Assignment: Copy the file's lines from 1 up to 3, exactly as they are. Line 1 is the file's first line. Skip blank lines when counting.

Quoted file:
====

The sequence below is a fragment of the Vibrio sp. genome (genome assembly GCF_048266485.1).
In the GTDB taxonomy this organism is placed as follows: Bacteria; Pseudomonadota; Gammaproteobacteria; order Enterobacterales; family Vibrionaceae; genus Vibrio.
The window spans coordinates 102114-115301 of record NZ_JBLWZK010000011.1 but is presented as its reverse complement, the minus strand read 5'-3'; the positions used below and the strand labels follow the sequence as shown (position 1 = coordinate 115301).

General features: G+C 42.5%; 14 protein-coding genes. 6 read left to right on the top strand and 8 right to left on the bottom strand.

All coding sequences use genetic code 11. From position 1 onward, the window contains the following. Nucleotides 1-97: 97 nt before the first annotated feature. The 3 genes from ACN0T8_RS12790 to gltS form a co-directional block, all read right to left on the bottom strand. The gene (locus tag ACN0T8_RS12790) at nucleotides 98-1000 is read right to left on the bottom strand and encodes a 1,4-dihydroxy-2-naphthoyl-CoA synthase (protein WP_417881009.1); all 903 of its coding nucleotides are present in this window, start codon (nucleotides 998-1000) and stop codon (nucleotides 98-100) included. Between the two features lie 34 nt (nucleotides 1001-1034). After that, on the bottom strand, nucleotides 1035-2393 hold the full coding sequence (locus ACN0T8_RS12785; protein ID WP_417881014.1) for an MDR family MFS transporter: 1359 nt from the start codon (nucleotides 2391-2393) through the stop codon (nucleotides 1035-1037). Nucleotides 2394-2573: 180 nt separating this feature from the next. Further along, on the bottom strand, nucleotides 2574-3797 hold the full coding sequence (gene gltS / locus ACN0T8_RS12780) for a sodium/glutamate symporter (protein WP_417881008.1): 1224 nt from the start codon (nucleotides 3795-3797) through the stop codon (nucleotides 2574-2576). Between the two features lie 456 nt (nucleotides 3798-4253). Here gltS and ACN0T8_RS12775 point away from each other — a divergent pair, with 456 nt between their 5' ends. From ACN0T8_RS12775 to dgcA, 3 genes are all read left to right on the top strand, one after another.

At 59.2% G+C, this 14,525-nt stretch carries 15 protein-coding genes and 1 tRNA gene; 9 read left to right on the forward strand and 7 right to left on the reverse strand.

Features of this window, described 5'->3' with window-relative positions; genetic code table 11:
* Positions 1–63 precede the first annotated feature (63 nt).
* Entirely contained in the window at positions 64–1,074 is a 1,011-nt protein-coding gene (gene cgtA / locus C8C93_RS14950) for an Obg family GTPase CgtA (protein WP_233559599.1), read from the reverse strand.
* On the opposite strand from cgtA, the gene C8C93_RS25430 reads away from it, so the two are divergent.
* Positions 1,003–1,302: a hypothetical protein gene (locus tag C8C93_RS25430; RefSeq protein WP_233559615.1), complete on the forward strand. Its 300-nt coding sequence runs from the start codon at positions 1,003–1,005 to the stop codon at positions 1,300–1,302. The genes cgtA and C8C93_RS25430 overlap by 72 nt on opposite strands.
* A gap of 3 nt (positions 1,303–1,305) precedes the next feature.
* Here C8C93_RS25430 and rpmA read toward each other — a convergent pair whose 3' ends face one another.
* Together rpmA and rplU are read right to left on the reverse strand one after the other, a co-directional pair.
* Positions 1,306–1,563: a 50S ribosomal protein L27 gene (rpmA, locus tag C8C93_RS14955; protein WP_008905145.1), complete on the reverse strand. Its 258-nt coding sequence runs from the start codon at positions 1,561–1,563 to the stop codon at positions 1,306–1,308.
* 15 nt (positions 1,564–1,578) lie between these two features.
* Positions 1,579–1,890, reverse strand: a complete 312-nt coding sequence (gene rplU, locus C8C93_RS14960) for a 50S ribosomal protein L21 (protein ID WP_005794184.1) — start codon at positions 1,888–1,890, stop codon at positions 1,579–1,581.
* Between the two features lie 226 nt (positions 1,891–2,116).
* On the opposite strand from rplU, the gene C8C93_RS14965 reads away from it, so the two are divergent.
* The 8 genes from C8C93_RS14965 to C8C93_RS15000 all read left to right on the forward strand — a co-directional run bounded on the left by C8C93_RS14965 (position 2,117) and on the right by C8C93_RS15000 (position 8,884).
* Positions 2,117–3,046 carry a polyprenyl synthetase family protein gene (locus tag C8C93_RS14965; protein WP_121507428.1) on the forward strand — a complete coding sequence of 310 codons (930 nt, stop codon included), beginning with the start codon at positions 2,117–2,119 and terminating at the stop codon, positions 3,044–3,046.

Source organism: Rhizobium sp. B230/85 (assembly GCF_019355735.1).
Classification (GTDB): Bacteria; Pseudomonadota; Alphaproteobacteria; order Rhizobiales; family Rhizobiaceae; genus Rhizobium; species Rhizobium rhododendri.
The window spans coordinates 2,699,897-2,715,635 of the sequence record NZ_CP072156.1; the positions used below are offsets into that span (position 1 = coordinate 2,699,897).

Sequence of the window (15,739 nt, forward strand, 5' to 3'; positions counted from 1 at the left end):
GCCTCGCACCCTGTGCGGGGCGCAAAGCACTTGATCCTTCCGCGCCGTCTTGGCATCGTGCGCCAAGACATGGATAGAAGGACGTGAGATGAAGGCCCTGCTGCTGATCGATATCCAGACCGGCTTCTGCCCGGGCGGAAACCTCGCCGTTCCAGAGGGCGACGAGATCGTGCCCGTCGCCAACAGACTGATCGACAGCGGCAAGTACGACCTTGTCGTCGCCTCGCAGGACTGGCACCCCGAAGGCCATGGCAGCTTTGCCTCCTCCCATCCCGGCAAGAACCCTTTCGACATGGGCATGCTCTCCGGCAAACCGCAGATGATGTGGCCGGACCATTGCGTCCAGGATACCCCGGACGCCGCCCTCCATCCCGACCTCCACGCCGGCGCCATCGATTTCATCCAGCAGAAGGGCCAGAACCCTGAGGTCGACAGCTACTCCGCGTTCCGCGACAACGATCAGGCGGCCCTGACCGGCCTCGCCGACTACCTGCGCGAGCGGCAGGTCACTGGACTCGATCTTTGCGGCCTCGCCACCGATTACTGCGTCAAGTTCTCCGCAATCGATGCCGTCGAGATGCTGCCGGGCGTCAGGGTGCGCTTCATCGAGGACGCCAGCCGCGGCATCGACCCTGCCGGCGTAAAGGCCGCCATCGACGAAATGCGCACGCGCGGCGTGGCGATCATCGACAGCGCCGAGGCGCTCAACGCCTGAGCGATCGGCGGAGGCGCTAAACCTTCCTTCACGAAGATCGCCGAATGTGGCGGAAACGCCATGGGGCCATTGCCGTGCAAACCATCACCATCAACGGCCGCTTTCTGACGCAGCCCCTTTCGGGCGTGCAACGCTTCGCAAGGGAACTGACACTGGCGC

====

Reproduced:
The sequence below is a fragment of the Vibrio sp. genome (genome assembly GCF_048266485.1).
In the GTDB taxonomy this organism is placed as follows: Bacteria; Pseudomonadota; Gammaproteobacteria; order Enterobacterales; family Vibrionaceae; genus Vibrio.
The window spans coordinates 102114-115301 of record NZ_JBLWZK010000011.1 but is presented as its reverse complement, the minus strand read 5'-3'; the positions used below and the strand labels follow the sequence as shown (position 1 = coordinate 115301).